Understand A Person’s Capacity & Needs

Know someone’s limits and when they’ve had enough. For many autistic people, days like St Patrick’s are occasions where they put a lot of effort into tolerating tough situations for their friends’ and families’ sakes. Don’t push them to put up with more than they’re able to. Listen to them when they tell you that they’ve had enough and want to leave. Be ready to call it a day and be understanding of their feelings. Don’t make them feel guilty about it, or let other people do it.

autism st patrick's day
Source: Peter Muhly/AFP/Getty Images

Divide The Day Up

The holiday is for the whole family and, for parents in particular, it can be hard to ensure an autistic child’s needs are met without stopping siblings from enjoying the day. Be fair – can the family split up and half do one activity, and half another? Can the day be divided doing what some people find enjoyable in the morning and what other people find enjoyable in the afternoon?

Remember, there are lots of ways to spend the day – from watching Irish movies, to arts/crafts, to attending a talk or recital, or tucking into a “green, white and orange” meal – not everything has to be a busy, public celebration!

We have prepared a number of St. Patrick's Day activities which you can access here.

Be Timely

Time is everything this weekend. It’s a good idea to arrive before the event you’re attending starts to pick your spot and avoid the crowd’s hustle and bustle.

If you are an adult and want to enjoy a drink out this weekend, think about what times are most likely to be busy and, if you don’t like crowds, try a pick a more manageable time based on crowds, event times etc.

Autism St. Patrick's Day
Source: Getty Images

Talk To Other Families & Autistic People

As always, the best people to guide you this weekend are other families and autistic individuals. What works well for them? What was didn’t go well last year? What event really went above and beyond to be helpful last year? So, ask the question in your social media group or to your local support group – you won’t be disappointed!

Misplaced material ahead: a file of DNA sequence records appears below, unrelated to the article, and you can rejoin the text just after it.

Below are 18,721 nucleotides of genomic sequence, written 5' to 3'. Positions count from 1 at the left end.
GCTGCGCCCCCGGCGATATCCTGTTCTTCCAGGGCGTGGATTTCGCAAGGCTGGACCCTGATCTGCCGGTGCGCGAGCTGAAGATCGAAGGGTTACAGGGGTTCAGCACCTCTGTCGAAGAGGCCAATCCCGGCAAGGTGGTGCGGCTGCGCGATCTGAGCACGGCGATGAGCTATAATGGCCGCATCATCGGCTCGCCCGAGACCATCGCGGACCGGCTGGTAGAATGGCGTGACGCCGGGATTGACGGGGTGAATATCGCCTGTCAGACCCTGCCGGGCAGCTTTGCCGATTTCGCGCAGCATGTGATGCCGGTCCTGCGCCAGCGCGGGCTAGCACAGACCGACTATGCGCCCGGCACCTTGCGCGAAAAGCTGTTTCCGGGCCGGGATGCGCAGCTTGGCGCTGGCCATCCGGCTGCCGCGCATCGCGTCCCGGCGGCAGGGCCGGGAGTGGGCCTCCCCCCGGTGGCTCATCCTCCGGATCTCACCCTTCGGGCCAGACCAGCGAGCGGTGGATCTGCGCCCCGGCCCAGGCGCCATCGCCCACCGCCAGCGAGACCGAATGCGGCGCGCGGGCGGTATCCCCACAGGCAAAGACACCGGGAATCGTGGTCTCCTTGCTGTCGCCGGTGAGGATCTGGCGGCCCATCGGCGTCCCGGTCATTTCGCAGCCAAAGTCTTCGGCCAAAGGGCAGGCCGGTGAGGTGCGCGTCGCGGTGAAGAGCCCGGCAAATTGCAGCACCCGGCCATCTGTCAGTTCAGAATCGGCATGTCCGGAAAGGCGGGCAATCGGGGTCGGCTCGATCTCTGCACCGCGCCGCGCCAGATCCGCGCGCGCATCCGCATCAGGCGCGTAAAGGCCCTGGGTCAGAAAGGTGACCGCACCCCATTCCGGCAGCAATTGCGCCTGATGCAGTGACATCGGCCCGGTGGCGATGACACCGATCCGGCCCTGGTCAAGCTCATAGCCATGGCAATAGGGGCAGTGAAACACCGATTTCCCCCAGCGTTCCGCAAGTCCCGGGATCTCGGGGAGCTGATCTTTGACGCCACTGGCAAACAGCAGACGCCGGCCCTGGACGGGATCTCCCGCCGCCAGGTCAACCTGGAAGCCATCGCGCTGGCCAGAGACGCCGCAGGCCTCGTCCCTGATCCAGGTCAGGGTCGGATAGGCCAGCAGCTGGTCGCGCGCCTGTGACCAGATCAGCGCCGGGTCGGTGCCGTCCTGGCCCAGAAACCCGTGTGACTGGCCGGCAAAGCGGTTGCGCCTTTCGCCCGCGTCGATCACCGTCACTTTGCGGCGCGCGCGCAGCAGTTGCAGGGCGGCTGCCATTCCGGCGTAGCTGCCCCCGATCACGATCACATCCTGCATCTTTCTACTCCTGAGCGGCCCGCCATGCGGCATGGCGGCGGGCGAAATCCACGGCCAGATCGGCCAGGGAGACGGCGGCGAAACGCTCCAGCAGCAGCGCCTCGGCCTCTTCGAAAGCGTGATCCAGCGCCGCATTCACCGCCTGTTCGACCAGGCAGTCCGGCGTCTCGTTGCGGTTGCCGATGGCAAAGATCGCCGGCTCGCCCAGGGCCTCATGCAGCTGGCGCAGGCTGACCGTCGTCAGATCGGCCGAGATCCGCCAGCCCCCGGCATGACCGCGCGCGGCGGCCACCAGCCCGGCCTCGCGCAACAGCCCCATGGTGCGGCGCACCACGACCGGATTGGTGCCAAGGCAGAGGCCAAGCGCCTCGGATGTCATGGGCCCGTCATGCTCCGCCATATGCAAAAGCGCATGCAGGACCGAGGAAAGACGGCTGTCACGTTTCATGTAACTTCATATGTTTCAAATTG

We would love to hear your experiences, good or bad, on social media also.

Find A Positive Experience & Share It

Did you feel let down? Do you think more could have been done to make your local events accessible and inclusive? Did you have a really good experience that you just want to say thank you for? Make sure you do! Write to event organisers after this weekend and share your thoughts, as a member of the autism community, on what worked, what didn’t and what you would love to see for next St Patrick's Day!

Look After Yourself

Don’t leave the house without charging your phone to 100% and make sure that your family and friends have your number on hand. If you’re splitting up during the day, agree a location and time for where and when you can meet up again later on.

If you’re feeling overwhelmed in any way, explain to the people whom you’re with how this is impacting you and leave as soon as you can.

Be careful if you’re going to be drinking alcohol. A lot of people will be drinking throughout the day and may be louder than they usually are. Agree on a bar to visit with your group before heading out and have back-ups in place if it’s too full. It’s advisable that you don’t go to a bar on your own and stick with your friends at all times.